Materialisms old and new: details for the next academic year
8 April 2015
Graham Jones will introduce John Protevi's Political Affect: Connecting the Social and the Somatic.
Elisabetta Brighi (University of Westminster) will introduce Deborah Cowen's The Deadly Life of Logistics: Mapping Violence in Global Trade.
Nick Srnicek (TBC) will introduce Graham Harman's Bruno Latour: Reassembling the Political.
About the Group
The 'Materialisms Old and New' reading group organises regular meetings to discuss both old and new materialist understandings of markets, rationalities, agency, contingency, power and governance. This is not a lecture course, so we will be mixing up the texts and approaching key or interesting readings in an informal and flexible way, with a brief introduction by one of the group members. If you would like to be added to the group's mailing list, please contact David Chandler.
About the University of Westminster:
The University of Westminster boasts a vibrant learning environment attracting more than 20,000 students from over 150 nations and we continue to invest in our future with new developments, research projects and new ideas.
We offer highly attractive practice-based courses that are independently rated as excellent, many with international recognition. Our distinguished 180-year history has meant we lead the way in many areas of research, particularly politics, media, art and design, architecture and biomedical sciences, and our position in the city of London allows us to continue to build on our close connections with leading figures and organisations in these areas as well as in the worlds of business, information technology, politics and law.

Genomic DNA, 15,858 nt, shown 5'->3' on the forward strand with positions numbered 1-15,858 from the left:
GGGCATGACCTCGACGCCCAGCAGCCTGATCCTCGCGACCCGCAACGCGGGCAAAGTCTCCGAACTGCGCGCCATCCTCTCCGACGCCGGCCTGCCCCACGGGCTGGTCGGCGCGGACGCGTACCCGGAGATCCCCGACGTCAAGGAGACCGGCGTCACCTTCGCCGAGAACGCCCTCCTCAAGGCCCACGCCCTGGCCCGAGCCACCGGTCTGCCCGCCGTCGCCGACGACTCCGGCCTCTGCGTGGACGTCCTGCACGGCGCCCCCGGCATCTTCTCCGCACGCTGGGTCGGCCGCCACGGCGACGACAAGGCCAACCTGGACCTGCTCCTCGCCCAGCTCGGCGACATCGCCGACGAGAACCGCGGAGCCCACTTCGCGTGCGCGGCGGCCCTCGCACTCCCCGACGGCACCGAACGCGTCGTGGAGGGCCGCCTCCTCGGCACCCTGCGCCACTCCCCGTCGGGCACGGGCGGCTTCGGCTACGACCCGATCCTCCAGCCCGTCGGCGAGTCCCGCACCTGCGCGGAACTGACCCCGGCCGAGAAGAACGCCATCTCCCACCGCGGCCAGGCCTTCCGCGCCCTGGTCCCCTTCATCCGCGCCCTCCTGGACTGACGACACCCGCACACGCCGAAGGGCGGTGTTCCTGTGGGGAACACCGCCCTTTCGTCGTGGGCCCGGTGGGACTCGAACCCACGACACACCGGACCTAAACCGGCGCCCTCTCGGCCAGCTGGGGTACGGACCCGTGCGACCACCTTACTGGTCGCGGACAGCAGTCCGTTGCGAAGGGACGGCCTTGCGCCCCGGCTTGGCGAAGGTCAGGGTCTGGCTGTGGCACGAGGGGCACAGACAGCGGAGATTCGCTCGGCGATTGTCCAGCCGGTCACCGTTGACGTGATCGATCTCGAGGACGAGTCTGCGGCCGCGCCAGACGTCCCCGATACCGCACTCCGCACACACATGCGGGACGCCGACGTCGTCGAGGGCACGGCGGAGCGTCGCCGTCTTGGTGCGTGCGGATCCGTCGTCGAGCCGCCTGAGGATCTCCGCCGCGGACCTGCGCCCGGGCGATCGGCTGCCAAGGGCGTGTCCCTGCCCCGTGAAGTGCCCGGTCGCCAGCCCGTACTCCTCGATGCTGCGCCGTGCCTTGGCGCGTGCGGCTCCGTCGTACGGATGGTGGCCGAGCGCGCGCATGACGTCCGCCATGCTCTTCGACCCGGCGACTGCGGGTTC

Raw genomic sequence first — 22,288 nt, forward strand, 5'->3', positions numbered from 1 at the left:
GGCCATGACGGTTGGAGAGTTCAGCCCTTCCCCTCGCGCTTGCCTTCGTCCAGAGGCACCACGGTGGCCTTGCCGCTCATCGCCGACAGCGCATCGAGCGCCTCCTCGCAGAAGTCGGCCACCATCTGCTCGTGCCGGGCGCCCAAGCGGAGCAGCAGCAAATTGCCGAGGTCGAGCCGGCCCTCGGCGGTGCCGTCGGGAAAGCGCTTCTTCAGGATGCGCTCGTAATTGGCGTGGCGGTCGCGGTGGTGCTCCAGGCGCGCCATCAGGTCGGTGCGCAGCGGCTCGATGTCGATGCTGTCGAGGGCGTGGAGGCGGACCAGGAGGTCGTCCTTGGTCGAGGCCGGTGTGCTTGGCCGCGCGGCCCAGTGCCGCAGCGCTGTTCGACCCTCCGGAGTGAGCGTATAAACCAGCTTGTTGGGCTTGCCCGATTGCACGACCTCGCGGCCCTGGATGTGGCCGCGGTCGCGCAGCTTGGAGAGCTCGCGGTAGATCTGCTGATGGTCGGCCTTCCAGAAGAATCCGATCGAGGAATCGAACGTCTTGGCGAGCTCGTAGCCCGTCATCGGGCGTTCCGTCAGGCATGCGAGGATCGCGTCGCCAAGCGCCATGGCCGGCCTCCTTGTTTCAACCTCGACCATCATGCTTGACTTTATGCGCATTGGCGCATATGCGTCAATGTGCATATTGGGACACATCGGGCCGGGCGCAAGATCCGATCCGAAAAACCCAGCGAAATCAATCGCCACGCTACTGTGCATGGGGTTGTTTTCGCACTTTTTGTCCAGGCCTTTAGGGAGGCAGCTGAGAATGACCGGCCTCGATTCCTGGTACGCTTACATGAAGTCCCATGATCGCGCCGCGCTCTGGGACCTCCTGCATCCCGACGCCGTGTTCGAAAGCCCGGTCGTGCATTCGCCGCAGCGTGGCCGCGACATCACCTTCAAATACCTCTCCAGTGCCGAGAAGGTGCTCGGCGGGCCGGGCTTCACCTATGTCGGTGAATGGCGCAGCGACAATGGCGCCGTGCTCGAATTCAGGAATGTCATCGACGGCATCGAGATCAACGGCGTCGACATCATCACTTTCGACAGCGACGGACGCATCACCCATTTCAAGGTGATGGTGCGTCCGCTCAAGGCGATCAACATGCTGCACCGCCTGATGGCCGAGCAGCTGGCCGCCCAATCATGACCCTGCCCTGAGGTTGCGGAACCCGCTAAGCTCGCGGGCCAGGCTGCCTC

Our commitment to educating graduates for the needs of professional life attracts high quality students from within the UK and around the globe.
Internationalisation, employability and sustainability are key elements in the University of Westminster’s vision for the future and we strive to ensure the very highest standards are met and maintained.